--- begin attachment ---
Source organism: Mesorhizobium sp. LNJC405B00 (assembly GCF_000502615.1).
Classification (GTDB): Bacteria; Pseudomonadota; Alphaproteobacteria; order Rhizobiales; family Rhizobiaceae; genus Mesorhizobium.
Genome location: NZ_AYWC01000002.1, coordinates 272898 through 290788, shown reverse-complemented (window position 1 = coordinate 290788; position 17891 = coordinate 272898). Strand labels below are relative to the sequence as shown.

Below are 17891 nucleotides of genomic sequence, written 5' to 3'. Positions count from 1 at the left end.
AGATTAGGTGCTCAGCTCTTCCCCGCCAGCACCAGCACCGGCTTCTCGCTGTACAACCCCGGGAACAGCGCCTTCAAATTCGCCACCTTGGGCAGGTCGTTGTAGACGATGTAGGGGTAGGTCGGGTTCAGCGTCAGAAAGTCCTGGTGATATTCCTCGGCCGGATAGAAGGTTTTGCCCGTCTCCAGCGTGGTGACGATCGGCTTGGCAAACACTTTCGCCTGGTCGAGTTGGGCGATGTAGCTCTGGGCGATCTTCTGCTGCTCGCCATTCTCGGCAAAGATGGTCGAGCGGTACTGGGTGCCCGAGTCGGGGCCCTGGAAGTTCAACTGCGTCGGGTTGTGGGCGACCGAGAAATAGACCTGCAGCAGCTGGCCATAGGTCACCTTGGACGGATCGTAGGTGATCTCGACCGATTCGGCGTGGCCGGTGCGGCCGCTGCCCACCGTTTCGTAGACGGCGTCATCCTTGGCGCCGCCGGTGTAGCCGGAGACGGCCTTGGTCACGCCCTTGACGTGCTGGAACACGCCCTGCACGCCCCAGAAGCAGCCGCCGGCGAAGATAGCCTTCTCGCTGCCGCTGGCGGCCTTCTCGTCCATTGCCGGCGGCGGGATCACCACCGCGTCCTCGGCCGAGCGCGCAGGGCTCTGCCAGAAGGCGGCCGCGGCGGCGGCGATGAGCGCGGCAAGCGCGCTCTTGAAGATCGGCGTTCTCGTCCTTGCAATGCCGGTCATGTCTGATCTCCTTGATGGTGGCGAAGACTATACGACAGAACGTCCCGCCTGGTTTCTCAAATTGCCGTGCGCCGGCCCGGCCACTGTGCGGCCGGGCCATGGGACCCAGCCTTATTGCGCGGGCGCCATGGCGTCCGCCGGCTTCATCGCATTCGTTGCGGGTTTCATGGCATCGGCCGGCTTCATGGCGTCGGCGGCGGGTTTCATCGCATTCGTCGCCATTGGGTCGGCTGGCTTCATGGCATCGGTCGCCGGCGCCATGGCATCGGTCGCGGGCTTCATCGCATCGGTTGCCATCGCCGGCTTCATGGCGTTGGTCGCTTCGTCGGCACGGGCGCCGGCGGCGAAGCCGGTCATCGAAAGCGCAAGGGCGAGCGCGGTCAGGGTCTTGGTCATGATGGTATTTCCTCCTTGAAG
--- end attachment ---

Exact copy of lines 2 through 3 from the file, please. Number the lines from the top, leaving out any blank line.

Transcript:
Classification (GTDB): Bacteria; Pseudomonadota; Alphaproteobacteria; order Rhizobiales; family Rhizobiaceae; genus Mesorhizobium.
Genome location: NZ_AYWC01000002.1, coordinates 272898 through 290788, shown reverse-complemented (window position 1 = coordinate 290788; position 17891 = coordinate 272898). Strand labels below are relative to the sequence as shown.